Kieran Somers

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Movie Review: Spider-Man: Far From Home


The latest Spider-Man movie is a slight but thoroughly enjoyable adventure which has our superhero on a road trip of sorts around Europe where he is pitted against apparent enemies from without and within.  This reviewer is assuming that you have not been living in a cave these past few months and are aware of how those final moments of Avengers: Endgame played out.  It’s a couple of months since Thanos’s defeat and the subsequent demise of Tony Stark.  Like half of the world’s population, Peter Parker (Tom Holland) is attempting to resume his life following the so-called ‘blip’ (Avengers: Infinity War, in case you’ve forgotten) and also coming to terms with the death of his mentor and friend.  A void of no small significance is still palpable for him and he hopes to fill it on an upcoming school trip to Europe.  The object of his romantic interest MJ (Zendaya) is a fellow companion on the excursion, as is Peter’s best buddy Ned (Jacob Batalon).  Other returning cast members include Jon Favreau as ‘Happy’ Hogan and Marisa Tomei as May Parker.



Still somewhat distraught from the events of a few months previous, and less than comfortable with the apparent avenger legacy which he has inherited, Peter’s only wish is to keep his head down and advance his relationship with the aforementioned MJ.  Others have different ideas of course.  Among them are Nick Fury (Samuel L. Jackson) who is only too aware of the clear and present threats to Earth in the new world order – in the absence of an Iron Man and a Captain America.  Pursuing Parker to Venice, the former director of SHIELD advises of a new danger by way of the otherworldly Elementals.  A super-powered man by the name of Quentin Beck – who claims to hail from an alternate Earth in the Multiverse – has dedicated himself to battle these aliens and he and Parker join forces to good effect in Prague.  But Beck, aka Mysterio, is not quite what he appears to be and it’s not long before Peter is regretting a monumental decision taken on his part.  The central question of the movie then – as posed by Fury at one point – is whether Peter the man and Spider-Man the superhero can step up in the face of this new challenge.  Can Spider-Man fill the sizable gap left by Iron Man?  Is he man enough to accept the duality of his role and the responsibility thrust upon him by the likes of Fury and the deceased Stark?



The Marvel Cinematic Universe (now at its twenty-third installment) has clearly reached something of a thematic crossroads and some of the attendant problems are evident in this new Spidey movie.  For one thing, the question which recurs is where do the filmmakers go from here.  Returning director Jon Watts and writers Chris McKenna and Erik Sommers do their best to infuse this new entry with a consequential dimension, but there is an abiding sense that this is something of a holding pattern until a fresh narrative impetus is arrived upon.  A mid-credits sequence and a post-credits sequence point the way somewhat, but the film does not have the gravitas of the two most recent Avenger films.  By no means am I suggesting that this is the worst thing imaginable.  If anything, Far From Home continues with the playful streak of its predecessor Homecoming.  Peter – the high school teenager – is still an awkward kid with anxieties and insecurities.  Tom Holland confirms our suspicions that we are watching the best actor in the role to date (remember this effectively is the second movie reboot for the character in this century alone).  He is aided and abetted in this respect by the excellent geek that is Jacob Batalon’s Ned and Zendaya’s affable and alluring MJ.  But compared with Homecoming, Far From Home lacks something of a narrative punch.  There is no scene in the new film to compare with that of the one where Michael Keaton’s Adrian Toomes figures out who Peter really is as he drives him and his daughter to their homecoming dance.  The essential point that I’m making here is that this feels a smidgen thin when contrasted to some of the other MCU entries, including Homecoming.  The central threat to the world on this occasion – that of advanced projectors and elaborate illusions – is not quite in the same ball park as some of the other more tangible perils of the MCU.  And the eventual goal of the villain of this piece is oblique to say the least.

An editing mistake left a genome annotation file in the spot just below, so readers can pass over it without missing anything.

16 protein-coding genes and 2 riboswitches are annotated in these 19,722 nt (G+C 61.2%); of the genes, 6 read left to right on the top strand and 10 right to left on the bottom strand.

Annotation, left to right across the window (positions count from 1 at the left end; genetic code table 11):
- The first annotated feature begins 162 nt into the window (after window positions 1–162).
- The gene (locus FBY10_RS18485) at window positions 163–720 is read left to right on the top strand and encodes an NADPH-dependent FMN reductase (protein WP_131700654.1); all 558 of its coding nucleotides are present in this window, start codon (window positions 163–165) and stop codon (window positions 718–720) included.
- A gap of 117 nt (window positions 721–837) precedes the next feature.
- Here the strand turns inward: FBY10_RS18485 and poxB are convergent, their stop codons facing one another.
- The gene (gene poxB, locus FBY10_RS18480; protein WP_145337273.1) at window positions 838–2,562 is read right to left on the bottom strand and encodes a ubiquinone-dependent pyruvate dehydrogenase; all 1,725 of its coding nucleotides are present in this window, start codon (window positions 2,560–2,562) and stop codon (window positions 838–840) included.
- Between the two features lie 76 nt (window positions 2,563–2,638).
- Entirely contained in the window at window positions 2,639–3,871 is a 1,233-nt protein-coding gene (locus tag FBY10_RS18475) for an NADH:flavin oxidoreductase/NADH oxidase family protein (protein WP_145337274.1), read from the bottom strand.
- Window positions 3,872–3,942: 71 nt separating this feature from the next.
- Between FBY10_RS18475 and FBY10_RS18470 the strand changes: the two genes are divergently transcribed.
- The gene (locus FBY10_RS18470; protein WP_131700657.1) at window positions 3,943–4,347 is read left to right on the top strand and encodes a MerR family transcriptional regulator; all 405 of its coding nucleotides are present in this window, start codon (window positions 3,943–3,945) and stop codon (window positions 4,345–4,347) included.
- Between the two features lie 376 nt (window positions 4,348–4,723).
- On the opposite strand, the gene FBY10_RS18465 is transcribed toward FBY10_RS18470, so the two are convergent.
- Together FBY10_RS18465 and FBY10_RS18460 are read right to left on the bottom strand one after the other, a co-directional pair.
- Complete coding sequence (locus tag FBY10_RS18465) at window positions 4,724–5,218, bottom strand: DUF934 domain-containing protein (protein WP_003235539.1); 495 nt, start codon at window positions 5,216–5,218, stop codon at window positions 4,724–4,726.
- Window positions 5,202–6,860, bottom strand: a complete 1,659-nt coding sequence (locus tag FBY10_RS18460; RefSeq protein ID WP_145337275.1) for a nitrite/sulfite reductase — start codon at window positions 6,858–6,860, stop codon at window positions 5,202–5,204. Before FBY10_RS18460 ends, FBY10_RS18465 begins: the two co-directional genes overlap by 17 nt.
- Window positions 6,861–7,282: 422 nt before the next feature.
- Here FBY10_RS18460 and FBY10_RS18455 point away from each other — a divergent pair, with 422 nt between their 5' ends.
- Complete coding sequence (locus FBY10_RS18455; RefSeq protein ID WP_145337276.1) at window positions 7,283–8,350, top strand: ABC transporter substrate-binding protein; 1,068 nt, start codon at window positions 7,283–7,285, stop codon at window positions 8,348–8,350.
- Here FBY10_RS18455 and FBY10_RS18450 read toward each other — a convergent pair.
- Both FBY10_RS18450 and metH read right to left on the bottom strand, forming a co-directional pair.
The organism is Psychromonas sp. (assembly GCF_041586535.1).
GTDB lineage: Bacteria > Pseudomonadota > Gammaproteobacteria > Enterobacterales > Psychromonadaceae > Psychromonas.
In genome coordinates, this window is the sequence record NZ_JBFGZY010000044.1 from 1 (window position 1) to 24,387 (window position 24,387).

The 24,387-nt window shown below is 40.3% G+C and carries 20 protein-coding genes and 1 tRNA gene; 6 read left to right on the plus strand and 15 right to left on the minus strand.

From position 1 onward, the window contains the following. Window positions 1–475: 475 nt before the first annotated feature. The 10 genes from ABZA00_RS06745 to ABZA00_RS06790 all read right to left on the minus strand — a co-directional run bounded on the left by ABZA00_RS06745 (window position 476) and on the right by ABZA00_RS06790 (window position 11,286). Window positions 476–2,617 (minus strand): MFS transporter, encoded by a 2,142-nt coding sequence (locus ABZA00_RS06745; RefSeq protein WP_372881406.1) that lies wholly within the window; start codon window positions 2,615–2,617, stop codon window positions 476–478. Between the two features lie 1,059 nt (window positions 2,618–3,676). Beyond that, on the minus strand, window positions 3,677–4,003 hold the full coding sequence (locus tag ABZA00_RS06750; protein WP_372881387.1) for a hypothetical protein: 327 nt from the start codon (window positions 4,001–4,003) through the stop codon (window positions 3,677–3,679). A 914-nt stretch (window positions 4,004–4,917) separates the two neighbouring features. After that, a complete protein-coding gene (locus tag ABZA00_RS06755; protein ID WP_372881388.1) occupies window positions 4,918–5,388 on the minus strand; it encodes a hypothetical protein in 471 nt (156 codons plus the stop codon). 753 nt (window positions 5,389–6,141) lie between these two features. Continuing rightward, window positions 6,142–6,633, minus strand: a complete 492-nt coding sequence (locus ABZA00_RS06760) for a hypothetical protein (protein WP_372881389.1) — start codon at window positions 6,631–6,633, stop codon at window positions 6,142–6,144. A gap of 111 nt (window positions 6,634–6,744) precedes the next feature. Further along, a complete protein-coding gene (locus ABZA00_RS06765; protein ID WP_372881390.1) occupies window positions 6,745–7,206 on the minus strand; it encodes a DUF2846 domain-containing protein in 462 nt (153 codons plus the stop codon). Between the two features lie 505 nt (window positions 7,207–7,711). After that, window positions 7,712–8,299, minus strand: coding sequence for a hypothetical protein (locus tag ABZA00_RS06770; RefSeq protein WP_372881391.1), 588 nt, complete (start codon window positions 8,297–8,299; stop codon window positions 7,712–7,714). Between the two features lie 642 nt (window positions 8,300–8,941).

There is still much to enjoy in Far From Home and – as per usual – the intimate, more personal scenes work far better than the set-pieces which are top-heavy with CGI.  Holland – as I previously mentioned – continues to excel in the title role and he is more than ably supported by the likes of Jackson, Favreau, Tomei, Batalon and Zendaya.  The casting of Jake Gyllenhaal is one of the more curious elements of the film, but the critically-acclaimed actor fares fine as the mysterious Mysterio.  In one particular scene, the filmmakers draw attention to his physical similarity to Robert Downey Jr. and thereby tap into an on-going theme of the orphaned teenager seeking out his adult role model.  We are reliably informed that a third film in the series is planned on account of the mid-credits sequence which contains some far-reaching implications for Spider-Man and Peter.  One would imagine that the ante will be upped following this, the stakes far higher.  In the meantime, this will more than do as a slice of popcorn entertainment from the good people of the MCU.


Rating: B

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